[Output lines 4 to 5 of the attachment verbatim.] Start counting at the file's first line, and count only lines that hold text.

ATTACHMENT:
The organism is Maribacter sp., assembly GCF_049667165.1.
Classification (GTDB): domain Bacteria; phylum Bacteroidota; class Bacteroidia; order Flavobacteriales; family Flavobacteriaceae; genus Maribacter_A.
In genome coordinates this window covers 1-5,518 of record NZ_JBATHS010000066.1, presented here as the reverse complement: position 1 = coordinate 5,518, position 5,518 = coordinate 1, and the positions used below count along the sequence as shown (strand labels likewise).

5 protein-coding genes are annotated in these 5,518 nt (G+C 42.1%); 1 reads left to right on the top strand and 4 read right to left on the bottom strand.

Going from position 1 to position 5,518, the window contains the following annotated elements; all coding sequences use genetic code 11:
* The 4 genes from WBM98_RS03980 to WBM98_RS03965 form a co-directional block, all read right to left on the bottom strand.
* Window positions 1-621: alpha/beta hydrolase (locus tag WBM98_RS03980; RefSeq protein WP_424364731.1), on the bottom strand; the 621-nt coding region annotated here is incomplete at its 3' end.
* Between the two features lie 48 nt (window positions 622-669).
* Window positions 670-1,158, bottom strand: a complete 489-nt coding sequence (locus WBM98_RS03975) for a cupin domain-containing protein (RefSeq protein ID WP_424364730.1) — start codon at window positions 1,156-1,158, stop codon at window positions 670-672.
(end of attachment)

5 protein-coding genes are annotated in these 5,518 nt (G+C 42.1%); 1 reads left to right on the top strand and 4 read right to left on the bottom strand.

Going from position 1 to position 5,518, the window contains the following annotated elements; all coding sequences use genetic code 11: